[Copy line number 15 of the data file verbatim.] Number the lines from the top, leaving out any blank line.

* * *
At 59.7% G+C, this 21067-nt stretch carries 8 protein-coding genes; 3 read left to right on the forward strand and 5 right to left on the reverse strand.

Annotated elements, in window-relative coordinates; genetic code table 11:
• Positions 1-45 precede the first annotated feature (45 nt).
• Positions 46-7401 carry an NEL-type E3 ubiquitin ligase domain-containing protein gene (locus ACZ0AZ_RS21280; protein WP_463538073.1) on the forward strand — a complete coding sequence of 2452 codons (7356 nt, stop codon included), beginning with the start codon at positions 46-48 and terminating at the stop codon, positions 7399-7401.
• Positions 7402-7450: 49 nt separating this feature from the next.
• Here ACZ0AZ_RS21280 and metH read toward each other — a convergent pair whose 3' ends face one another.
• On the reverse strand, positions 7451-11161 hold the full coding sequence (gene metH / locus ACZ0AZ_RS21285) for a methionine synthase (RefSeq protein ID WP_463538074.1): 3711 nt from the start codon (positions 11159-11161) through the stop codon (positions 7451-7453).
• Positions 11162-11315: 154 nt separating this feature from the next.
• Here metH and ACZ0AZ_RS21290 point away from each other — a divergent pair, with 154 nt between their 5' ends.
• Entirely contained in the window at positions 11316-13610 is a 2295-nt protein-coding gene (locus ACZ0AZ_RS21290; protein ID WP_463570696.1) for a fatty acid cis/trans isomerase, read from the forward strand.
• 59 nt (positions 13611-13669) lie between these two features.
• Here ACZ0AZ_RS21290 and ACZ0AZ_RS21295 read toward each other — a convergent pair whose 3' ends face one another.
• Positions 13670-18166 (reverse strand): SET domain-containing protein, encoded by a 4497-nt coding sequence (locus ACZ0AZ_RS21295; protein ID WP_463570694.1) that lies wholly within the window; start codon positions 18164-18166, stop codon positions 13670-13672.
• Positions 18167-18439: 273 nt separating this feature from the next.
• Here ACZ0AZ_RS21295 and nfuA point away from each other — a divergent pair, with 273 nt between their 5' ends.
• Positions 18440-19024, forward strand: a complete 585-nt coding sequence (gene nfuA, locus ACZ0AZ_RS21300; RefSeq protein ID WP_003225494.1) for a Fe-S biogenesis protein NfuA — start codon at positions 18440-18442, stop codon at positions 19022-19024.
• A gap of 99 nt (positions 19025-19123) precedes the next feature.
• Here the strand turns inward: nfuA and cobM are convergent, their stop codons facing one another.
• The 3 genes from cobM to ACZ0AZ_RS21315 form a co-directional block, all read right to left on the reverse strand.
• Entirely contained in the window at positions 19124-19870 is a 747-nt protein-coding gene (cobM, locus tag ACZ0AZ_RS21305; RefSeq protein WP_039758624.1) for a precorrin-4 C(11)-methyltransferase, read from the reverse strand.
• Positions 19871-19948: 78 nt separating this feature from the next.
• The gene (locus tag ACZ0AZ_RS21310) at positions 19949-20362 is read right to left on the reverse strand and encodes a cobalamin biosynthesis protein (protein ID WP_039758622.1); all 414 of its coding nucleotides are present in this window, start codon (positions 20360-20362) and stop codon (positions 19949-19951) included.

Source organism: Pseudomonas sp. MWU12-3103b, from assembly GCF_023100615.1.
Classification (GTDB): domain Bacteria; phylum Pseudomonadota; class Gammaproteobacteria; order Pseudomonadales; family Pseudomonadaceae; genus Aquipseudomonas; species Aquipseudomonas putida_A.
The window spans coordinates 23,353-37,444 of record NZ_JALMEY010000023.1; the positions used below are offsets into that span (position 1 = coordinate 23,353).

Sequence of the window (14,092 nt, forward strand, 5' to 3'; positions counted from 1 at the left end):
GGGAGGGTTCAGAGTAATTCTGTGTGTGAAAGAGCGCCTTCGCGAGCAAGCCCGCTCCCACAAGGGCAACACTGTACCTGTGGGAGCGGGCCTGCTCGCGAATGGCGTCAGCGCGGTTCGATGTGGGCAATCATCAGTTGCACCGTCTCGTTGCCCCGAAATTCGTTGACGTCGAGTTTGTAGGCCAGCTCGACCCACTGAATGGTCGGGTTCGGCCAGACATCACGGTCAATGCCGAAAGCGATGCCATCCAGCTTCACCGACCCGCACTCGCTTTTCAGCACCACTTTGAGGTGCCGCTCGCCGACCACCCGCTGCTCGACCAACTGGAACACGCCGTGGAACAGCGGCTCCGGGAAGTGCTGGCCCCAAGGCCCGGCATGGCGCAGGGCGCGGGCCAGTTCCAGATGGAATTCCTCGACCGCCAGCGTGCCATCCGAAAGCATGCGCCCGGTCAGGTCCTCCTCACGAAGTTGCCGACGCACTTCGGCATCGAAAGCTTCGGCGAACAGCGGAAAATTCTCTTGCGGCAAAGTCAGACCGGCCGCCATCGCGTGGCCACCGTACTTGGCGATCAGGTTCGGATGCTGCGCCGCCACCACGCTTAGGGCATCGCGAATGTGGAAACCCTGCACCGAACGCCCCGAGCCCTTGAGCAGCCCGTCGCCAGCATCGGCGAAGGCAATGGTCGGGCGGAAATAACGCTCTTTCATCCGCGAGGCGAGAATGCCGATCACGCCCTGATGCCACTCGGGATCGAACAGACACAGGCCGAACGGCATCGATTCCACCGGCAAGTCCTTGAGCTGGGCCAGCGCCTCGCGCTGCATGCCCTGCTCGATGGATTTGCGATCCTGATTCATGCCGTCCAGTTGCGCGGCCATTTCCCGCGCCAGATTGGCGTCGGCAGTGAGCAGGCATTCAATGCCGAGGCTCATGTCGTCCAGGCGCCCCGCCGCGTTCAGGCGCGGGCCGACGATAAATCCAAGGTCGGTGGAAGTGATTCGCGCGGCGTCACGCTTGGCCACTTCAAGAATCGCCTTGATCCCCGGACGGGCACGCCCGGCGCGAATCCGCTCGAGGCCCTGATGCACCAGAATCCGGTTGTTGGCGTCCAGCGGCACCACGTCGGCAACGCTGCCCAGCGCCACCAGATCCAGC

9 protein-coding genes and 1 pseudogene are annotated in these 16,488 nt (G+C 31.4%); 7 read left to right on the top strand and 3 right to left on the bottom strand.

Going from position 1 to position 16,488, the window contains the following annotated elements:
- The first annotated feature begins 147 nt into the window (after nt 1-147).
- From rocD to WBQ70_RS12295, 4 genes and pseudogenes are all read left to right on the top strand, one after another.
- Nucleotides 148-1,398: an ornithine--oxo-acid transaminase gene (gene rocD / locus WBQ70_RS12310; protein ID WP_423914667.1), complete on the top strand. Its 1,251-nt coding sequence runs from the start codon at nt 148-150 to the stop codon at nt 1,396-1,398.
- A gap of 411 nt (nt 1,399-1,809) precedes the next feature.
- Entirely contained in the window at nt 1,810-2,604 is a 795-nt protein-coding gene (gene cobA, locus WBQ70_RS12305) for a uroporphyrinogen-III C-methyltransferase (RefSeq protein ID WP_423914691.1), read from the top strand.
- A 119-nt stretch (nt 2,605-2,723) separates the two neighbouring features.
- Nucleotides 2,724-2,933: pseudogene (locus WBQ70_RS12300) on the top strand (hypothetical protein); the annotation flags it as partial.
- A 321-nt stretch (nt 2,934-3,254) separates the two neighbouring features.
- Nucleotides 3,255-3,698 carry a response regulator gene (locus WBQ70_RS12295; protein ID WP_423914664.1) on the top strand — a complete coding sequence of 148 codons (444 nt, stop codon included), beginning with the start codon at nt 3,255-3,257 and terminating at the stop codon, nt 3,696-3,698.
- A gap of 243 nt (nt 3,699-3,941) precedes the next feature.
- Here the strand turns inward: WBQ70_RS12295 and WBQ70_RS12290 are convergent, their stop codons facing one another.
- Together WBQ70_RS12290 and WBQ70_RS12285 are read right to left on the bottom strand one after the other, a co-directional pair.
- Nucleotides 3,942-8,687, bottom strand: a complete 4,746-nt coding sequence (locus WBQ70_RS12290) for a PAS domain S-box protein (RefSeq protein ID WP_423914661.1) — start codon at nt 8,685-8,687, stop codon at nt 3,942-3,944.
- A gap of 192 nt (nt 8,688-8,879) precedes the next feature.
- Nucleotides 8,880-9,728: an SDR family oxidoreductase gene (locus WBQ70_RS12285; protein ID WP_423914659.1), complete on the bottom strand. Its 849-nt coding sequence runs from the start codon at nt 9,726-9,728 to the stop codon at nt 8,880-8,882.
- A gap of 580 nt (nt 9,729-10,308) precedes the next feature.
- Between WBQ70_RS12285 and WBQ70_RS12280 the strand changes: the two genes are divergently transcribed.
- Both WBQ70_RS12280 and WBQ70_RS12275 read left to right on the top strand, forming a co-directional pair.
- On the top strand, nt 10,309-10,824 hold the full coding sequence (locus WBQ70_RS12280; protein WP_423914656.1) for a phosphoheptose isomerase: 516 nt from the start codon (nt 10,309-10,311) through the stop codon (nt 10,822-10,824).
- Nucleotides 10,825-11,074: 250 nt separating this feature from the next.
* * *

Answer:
• Here ACZ0AZ_RS21295 and nfuA point away from each other — a divergent pair, with 273 nt between their 5' ends.